the new zealand team he is playing for has been hyping getting a “major prospect” for the last 2 weeks who will sell out their arena regularly…everyone thought it was going to be lamelo ball, so they made a couple videos on youtube discussing the team…they are a historical power but have been really bad recently (in the NBL/ the Australian league/they are like the raptor of that league)

also ive followed rj hampton for a while as he was a major target for us 2 years ago, and i still followed him after becuase everyone projected him to memphis…also because him and jamal played on the same aau team

rj is elite offense, who rarely wins at a top level…his last 3 years aau team were horrible (all on different teams)…his high school team is only slightly above average despite having many top prospects …

wherever he goes, he gets 30+pts per game but the teams are never good…this summer he lead all of nikeEYBL in scoring before reclassifying…but note that they went 0-4 in that stretch…since reclassifying, a now short handed DriveNation(the aau team), now lead by jamal finished 5-4 …
rj is also a bit soft/ known flopper (in his words “he is very good at drawing fouls”), he also is very skinny…foreign leagues allow you to be way more physical on defense without calling a foul…im curious how he will adapt, mudiay said that was the biggest adjustment he had to overcome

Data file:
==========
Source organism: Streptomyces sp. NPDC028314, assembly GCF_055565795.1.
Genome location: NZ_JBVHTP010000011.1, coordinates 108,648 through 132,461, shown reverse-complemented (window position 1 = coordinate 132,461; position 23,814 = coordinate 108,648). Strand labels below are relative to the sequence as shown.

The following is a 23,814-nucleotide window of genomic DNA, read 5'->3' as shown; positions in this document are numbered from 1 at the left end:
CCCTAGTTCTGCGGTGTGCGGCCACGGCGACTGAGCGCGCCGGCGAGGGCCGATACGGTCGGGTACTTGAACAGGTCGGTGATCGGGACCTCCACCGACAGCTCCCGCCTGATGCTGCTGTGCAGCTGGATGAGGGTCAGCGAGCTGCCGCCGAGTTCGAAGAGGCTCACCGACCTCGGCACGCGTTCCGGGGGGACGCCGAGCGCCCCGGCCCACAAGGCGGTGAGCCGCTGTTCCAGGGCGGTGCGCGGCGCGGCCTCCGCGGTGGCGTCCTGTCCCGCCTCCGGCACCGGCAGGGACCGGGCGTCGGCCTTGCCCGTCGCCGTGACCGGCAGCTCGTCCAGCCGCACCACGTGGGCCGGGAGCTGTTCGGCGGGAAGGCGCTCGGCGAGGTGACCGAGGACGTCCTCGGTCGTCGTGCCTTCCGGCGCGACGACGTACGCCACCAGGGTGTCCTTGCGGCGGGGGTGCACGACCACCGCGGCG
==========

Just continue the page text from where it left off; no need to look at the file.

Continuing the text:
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I have done business in NBL Australia and know the organizations pretty well. It’s a very balanced league and 4 championships in 9 years is super impressive even if they have missed the playoffs by a couple games the last two years. A lot hinges on the imports so having an 18 year old surely wont put them over the top this year, unless RJ is that special of a player. I think he will have more of an impact than Ferguson and Bowen though.

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Memphis doesn’t land Rayjon Tucker.


Wow they are screwed now. Memphis is full implosion.

With probably the best recruiting class in the country, I assume your tongue was planted in your cheek.

If going from a “guaranteed” top 3 pick to a number 7 pick overall is a crazy hit on a player’s stock, then I guess Ed Oliver’s stock took an ultra crazy hit coming to UH?

ed wasnt a top 3 draft pick coming into UH…he wasnt even a top 3 recruit …his composite was 7…

you are referencing fluctuation that happened while he was at UH…he became a “guarantied top 3 pick” AFTER the Oklahoma game…his stock rose and fell while at UH…not prior…
and football is different with so many spots and so many positions… you are comparing a 300 person draft to a 60 person draft

Just now on Vol radio: so now Memphis will beat us by only 15 instead of 25. For context they’re losing a lot to the draft.